So did you ever notice how most people nowadays start new thoughts or interrupt discussions with "so"? I wonder how that started. Pretty much everyone I know does it, be it west coast or east coast. Wonder if it's an American thing.

Yup. Absolutely. I do it ALL the time. I learnt it from Joi. No joke.

So, I was thinking...

So is the new like.

I spot WiFi from the corner of my eye

I've toted around for years various WiFi detectors and sniffers, to find Wireless Internet access as I roam around. They ugly, clunky, totally utilitarian dedicated devices that resulted in my actually getting a connection only a small percentage of the time. Plus, the were only useful, when they worked, when I really need to pull out the portable computer for whatever reason on the spot and that was really really rare.

However, I've now had this WiFi enable mobile device for a bit over two or three weeks and I find myself constantly wondering if I have WiFi access at this moment. So I can upload this photo, or video, or audio, or send this email, you know?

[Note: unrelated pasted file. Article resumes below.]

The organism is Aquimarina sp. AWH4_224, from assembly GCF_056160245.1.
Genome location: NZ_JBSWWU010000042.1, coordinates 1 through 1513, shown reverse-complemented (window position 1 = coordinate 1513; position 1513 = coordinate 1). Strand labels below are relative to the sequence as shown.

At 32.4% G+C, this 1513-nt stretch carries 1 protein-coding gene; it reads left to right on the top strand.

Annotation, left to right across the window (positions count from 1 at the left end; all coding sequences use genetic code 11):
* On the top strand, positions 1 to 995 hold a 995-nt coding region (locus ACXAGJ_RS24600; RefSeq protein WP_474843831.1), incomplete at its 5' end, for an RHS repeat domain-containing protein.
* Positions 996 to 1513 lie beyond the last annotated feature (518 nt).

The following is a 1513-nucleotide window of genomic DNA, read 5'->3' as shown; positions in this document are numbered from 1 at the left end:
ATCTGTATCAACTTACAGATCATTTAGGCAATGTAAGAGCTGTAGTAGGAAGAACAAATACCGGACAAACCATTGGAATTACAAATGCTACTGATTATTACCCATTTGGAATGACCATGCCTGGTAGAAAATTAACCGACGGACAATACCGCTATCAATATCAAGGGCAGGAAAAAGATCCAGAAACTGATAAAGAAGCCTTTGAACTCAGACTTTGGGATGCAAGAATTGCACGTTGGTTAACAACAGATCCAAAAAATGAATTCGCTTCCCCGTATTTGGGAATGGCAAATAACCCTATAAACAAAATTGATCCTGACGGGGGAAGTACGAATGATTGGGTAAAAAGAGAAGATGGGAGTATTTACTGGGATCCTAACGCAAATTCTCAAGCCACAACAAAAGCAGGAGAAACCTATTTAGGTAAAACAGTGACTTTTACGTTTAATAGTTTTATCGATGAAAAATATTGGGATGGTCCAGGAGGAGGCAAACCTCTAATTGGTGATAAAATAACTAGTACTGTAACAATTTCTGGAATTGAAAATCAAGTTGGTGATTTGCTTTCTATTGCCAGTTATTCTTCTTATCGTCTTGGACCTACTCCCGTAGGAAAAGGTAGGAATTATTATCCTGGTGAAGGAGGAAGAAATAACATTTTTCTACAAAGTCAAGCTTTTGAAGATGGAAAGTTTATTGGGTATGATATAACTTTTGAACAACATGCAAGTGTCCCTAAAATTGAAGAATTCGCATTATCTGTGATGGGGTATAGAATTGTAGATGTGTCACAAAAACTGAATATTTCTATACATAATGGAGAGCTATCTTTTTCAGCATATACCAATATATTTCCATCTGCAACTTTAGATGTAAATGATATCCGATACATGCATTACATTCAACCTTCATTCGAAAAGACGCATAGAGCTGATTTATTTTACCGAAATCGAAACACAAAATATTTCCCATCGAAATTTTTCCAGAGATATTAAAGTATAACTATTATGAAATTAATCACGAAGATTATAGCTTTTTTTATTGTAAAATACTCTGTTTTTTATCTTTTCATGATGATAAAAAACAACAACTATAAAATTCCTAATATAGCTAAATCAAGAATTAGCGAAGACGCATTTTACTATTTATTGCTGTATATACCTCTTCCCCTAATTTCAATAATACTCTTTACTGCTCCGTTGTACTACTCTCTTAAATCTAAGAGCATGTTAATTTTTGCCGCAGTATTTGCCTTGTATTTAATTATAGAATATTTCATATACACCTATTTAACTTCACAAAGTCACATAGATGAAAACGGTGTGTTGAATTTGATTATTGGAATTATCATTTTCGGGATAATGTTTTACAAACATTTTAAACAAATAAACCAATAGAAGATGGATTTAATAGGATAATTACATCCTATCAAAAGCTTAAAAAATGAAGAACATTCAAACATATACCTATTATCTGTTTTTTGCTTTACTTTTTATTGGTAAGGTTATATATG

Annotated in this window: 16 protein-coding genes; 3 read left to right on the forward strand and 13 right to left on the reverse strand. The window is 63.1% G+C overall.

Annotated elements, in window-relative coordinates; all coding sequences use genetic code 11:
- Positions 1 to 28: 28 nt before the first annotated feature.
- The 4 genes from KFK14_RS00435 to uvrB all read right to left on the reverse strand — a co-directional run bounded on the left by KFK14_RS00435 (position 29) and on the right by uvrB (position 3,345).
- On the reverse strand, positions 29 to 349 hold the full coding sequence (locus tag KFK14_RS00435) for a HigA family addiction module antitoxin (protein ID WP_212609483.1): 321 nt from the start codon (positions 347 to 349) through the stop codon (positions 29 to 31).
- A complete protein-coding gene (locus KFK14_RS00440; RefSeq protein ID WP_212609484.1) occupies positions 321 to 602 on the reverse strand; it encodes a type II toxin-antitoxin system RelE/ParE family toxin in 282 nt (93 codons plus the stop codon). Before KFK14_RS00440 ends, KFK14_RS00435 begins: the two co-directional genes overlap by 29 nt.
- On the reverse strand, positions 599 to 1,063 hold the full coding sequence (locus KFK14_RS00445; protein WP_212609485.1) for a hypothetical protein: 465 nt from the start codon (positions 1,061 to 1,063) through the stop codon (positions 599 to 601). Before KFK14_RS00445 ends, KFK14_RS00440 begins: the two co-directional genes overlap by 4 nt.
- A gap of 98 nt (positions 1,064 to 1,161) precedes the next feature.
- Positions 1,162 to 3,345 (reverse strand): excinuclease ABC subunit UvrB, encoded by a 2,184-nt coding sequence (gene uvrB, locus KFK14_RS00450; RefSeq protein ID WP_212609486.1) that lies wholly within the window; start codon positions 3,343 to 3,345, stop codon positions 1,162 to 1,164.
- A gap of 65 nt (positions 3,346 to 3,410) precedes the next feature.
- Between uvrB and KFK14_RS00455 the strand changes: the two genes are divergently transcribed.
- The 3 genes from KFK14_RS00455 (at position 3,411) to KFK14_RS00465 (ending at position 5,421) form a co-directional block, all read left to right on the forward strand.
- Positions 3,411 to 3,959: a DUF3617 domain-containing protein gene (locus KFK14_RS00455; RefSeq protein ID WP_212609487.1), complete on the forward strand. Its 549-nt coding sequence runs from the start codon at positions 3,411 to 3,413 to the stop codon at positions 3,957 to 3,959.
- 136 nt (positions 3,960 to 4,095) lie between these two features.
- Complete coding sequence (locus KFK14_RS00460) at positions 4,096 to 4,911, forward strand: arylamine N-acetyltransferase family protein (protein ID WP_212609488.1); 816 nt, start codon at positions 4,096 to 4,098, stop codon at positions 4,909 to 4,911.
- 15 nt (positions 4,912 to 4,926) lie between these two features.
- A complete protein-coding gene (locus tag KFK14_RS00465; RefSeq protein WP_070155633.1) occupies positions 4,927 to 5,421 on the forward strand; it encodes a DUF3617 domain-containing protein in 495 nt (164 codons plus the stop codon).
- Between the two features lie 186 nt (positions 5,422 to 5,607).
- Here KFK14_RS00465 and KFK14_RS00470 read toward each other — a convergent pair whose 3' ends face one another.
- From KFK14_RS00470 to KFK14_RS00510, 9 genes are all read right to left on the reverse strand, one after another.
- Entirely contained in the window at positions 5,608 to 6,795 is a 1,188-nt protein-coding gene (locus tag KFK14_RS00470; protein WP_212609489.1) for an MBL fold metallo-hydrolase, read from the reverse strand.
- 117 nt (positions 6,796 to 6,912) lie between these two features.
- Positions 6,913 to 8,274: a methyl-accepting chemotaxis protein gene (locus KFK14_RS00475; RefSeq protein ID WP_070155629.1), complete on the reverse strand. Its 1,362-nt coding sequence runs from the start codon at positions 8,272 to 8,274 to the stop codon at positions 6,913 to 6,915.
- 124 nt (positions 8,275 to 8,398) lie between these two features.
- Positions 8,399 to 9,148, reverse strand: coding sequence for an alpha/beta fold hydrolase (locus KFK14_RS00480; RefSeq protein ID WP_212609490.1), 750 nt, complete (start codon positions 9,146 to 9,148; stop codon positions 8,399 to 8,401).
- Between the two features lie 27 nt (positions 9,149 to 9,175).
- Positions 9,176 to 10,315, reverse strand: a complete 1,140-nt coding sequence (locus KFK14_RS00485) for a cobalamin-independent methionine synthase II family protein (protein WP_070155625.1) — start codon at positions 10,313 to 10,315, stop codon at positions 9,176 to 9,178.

So I spent part of my evening searching the web for WiFi detecting jewelry. Granted I didn't search very hard, but I found nothing. It seems much of the pieces to make something neat and discreet still comes in too bulky a size and with to great a power draw to make it worthwhile: WiFi antennas and logic-boards are still quite big and polling for signal is a battery killer. Add to that wiring, capacitors and LEDs and it's no longer something you want on your wrist or around you neck.

So my dream is of a light-ish, rubbery wristband (à la "Livestrong", only wider, more substantial, which it would probably have to be anyways to accommodate all the tech embedded in it, or perhaps more akin to the Stark-Fossil watches), red (for protected, WEP etc, detected WiFi) and green (for unprotected, i.e."open" detected WiFi) EL wire, whose intensity would increase with signal strength. Multiple frequencies detected of either open or closed Access Points could be rolled into just a single stimulus for the EL, but having both closed and open WiFi in one's surroundings would result in a yellow glow from the wristband.